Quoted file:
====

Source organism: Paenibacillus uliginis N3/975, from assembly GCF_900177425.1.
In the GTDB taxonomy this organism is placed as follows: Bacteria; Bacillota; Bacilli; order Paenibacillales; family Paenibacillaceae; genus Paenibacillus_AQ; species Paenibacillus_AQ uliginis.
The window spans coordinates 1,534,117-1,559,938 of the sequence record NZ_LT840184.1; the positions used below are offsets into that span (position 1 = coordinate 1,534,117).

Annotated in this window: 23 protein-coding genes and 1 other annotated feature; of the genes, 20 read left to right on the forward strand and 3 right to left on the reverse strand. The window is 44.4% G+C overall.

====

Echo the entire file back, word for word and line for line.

Source organism: Paenibacillus uliginis N3/975, from assembly GCF_900177425.1.
In the GTDB taxonomy this organism is placed as follows: Bacteria; Bacillota; Bacilli; order Paenibacillales; family Paenibacillaceae; genus Paenibacillus_AQ; species Paenibacillus_AQ uliginis.
The window spans coordinates 1,534,117-1,559,938 of the sequence record NZ_LT840184.1; the positions used below are offsets into that span (position 1 = coordinate 1,534,117).

Annotated in this window: 23 protein-coding genes and 1 other annotated feature; of the genes, 20 read left to right on the forward strand and 3 right to left on the reverse strand. The window is 44.4% G+C overall.